Over the past 4-5 years, I’ve had the opportunity to read and review several books. The books are always given to me, and in return, I provide an honest review here.
This time, I have the honor and privilege to write my husband’s words here for the review of the book More Than Rivals: A Championship Game and a Friendship That Moved a Town Beyond Black and White by Ken Abraham.
I requested this book from the publisher with the intent to write my own review. I thought it sounded like an inspiring and hope-filled message. I didn’t even have the chance to grab the book before my husband did…and he was off and running. I think he enjoyed the book, considering I didn’t really ‘talk’ to him during the 3-4 days it took him to read it.
Here’s what he has to say…
This book is a story of two boys, one Caucasian,Bill Legion, and one African American, Eddie Sherwin. The setting is Galleatin, Tennessee in the 1960’s. In this time and place, race was still a dividing issue in all arenas — church, school, stores.
These two boys are blinded to race by their love of a sport…basketball. To them, skin color is far less important than their passion for playing on the court.
As quickly as their friendship begins as young boys, it is uprooted when Eddie’s family moves to the other side of Gallatin. Eddie then attends Union school.
The two boys grow into young men who both excel in academics as well as athletics. Although they no longer have the opportunity to see each other other on a regular basis, the local newspaper coverage allows them both to continue to follow one another and their success on the basketball court.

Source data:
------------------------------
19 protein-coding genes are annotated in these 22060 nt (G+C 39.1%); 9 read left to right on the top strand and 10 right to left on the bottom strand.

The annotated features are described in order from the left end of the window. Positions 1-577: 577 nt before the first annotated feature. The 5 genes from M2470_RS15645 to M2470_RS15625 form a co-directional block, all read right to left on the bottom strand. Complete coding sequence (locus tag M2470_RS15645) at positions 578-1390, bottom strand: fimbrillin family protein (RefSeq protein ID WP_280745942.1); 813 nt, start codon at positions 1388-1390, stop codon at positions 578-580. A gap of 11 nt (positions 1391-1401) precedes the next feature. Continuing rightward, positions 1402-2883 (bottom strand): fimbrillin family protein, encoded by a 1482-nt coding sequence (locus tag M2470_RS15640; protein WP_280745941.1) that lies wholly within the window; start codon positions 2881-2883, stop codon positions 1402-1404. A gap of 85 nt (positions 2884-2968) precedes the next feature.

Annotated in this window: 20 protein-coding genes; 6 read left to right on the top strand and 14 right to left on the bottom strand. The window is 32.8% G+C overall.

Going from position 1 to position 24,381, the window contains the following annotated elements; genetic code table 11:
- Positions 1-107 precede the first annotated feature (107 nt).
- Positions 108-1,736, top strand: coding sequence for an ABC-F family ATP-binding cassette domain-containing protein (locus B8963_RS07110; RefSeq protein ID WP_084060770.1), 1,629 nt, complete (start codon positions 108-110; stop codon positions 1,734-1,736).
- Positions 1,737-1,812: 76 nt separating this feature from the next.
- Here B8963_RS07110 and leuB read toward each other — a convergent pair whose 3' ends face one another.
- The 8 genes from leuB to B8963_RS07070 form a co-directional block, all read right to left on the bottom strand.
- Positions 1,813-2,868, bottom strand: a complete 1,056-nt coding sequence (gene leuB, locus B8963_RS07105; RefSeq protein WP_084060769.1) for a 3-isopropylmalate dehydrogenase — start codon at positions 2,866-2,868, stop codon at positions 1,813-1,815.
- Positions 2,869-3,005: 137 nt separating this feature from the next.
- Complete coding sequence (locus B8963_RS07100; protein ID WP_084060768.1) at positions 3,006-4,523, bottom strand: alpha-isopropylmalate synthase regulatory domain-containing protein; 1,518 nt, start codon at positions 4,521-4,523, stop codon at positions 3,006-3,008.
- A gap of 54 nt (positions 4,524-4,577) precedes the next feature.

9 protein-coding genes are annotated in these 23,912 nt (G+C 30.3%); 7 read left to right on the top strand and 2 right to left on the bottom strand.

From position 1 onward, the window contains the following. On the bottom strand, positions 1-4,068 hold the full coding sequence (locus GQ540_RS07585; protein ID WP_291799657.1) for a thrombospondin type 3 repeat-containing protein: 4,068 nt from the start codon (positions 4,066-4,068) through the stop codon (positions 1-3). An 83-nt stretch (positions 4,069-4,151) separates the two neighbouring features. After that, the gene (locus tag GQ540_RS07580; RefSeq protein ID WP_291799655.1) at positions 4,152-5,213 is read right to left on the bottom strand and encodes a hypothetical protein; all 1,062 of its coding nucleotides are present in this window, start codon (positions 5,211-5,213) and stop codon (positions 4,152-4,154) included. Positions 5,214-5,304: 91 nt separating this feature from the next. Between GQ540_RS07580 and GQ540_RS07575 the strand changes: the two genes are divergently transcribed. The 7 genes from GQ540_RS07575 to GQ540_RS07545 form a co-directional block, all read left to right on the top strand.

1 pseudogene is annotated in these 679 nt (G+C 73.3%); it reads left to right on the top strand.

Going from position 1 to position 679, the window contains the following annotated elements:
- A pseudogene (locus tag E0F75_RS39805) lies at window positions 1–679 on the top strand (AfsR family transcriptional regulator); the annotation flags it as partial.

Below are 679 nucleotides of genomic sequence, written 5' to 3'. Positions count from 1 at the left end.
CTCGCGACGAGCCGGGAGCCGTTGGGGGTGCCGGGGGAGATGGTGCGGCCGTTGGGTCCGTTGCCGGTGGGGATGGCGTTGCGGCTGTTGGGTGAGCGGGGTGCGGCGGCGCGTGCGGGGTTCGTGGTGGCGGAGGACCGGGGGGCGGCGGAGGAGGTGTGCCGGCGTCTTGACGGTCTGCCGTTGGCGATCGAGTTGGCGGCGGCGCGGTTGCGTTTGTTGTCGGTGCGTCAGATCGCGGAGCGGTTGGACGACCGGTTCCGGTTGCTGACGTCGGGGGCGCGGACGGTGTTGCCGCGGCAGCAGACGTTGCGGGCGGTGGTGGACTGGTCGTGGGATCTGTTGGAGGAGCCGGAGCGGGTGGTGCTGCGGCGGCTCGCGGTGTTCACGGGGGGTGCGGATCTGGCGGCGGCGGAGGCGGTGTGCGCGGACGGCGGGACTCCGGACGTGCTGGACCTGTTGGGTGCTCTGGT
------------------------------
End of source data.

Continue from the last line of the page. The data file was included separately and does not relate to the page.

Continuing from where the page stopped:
As the 60’s come to an end, the city of Gallatin is faced with the dilemma of consolidating two schools into one. Both Gallatin and Union basketball teams are undefeated and it seems that for the first time ever, the boys’ paths are about to cross for the district championship. It is around this time, the town is on edge with trying to figure out how both sides will coexist. Eddie and Bill however, remain focused on the game they both love so much.
In what truly must have been a game of the ages, neither team backed down and fought like they never had. Their respective communities filled the stands and the atmosphere had everyone on edge. Local KKK groups were in attendance and did not make it any easier.
Sadly, we live in a world where race is still an issue. These boys remind us what it is to be followers of God. God doesn’t discriminate, so why should we? This book will move you to re-evaluate how you are living life and what areas still need improvement. I wish I could be more like Eddie and Bill.
Special thanks to my husband for his review of this book. I’m adding it to my ever-growing ‘To Be Read’ pile.